Which Is Harder F1 Or MotoGP?

With F1 and MotoGP gaining much popularity these last few decades, it is not surprising that these two sports have become worldwide sensations. These sports, both dangerous and challenging for different reasons, might make you wonder which is harder, F1 or MotoGP.

Due to the extremely high speeds in both F1 and MotoGP racing, g-forces exert extraordinarily high pressure on the riders, especially in F1. Although both sports require extraordinary physical fitness, steering an F1 car is considerably more difficult than riding a bike.

When comparing factors like g-forces, steering technicalities, and physical endurance in F1 and MotoGP, it is essential to look at their impact on the difficulty of both these motorsports. Let’s explore which of these motorsports are harder.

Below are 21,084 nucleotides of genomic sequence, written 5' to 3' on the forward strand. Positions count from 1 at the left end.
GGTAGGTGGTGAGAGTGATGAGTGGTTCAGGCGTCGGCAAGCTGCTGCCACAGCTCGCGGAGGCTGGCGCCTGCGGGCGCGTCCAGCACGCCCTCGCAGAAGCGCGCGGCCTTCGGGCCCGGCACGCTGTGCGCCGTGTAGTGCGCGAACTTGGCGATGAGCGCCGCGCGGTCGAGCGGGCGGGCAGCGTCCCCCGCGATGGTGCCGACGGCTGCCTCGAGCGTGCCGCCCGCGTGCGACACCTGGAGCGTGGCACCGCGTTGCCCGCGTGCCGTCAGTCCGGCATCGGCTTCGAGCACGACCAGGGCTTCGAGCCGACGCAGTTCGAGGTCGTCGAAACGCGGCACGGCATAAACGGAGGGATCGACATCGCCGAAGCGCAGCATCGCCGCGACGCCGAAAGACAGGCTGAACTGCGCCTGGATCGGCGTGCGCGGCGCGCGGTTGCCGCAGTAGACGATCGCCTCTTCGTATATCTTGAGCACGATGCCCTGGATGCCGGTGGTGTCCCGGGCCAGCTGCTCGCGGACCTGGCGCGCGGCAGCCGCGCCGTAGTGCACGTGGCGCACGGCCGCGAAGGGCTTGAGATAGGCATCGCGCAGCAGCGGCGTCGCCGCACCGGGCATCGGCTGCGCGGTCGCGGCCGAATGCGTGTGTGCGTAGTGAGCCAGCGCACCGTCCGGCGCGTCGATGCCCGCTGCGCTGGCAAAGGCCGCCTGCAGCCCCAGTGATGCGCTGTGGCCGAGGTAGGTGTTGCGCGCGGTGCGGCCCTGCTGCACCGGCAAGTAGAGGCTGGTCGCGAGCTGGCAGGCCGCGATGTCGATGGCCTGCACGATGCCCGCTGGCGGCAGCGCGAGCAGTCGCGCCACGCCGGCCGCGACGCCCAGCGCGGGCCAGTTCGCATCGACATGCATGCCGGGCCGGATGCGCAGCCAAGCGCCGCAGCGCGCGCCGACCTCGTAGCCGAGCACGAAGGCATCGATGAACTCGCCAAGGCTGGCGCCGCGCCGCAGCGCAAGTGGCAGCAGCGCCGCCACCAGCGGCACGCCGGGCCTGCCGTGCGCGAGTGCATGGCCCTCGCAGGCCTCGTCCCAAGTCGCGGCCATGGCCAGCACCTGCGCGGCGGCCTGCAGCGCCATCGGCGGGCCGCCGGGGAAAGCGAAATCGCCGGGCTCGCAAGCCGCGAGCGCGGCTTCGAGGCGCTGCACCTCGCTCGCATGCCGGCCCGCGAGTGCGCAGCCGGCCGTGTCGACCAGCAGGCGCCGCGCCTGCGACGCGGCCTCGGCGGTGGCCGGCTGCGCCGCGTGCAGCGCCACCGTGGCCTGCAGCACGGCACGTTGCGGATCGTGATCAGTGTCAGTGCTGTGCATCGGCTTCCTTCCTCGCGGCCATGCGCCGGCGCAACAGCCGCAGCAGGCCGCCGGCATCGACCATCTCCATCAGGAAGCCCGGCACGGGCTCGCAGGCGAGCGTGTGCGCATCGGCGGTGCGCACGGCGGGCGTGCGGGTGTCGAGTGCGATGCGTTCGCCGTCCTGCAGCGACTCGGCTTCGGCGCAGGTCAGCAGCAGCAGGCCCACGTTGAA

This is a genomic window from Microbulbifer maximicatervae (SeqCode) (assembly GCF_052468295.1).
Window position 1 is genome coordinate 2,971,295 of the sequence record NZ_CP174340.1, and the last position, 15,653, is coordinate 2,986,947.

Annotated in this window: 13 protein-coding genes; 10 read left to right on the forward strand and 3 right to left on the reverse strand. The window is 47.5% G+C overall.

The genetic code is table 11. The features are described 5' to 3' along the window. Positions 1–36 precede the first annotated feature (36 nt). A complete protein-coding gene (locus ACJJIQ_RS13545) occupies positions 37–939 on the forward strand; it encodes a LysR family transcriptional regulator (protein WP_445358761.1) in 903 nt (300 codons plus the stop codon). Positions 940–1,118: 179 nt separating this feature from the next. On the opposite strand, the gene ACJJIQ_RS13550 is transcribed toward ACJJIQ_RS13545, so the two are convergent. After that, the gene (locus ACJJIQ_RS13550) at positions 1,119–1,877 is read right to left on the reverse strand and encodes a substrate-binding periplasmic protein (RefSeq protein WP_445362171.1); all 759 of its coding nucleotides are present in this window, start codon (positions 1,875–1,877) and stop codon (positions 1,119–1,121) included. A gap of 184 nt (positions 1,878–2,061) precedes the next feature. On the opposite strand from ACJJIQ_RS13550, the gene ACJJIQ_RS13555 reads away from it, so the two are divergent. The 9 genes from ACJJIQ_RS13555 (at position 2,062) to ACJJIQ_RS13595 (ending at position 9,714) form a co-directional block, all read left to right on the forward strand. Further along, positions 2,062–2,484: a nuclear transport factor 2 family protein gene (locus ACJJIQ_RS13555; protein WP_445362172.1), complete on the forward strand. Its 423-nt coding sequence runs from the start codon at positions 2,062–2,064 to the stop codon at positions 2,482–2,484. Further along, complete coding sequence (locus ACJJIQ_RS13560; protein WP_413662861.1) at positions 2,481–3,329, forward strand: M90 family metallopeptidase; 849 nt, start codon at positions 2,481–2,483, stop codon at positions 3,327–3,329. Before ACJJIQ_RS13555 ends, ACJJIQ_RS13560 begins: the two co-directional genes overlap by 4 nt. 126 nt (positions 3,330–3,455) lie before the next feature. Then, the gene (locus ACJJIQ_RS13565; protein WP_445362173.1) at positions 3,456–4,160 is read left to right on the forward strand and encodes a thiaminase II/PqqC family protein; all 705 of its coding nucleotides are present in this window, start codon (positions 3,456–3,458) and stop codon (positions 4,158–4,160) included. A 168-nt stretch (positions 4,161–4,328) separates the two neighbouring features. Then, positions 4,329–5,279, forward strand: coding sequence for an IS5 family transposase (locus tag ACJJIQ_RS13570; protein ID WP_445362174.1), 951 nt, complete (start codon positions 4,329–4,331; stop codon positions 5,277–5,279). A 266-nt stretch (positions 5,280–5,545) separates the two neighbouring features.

Which Sport Is Harder – F1 Or MotoGP?

In Formula 1 and MotoGP, participants frequently reach very high speeds. In Formula 1, when driving straight, drivers hit speeds of up to 220mph, while when cornering, speeds are often between 100 and 190mph, depending on the type of corner. MotoGP riders also reach speeds of up to 220mph but are significantly slower when cornering and only hit between 50 and 85mph.

As F1 and MotoGP are extreme motorsports, it is no surprise that these two vehicles are hard to ride. An average car driver or motorcycle rider won’t be able to steer one of these vehicles as participants of these sports are highly skilled through years of training and are some of the most athletic sportsmen in all American sports.

When riding either straight or when cornering, MotoGP riders have it easier. MotoGP riders use their bodies and body positioning to balance out the g-forces applied to them while riding. Formula 1 drivers don’t have that type of luxury. As F1 drivers are seated in a cockpit with little to no moving space, they are hit straight on with g-forces while driving.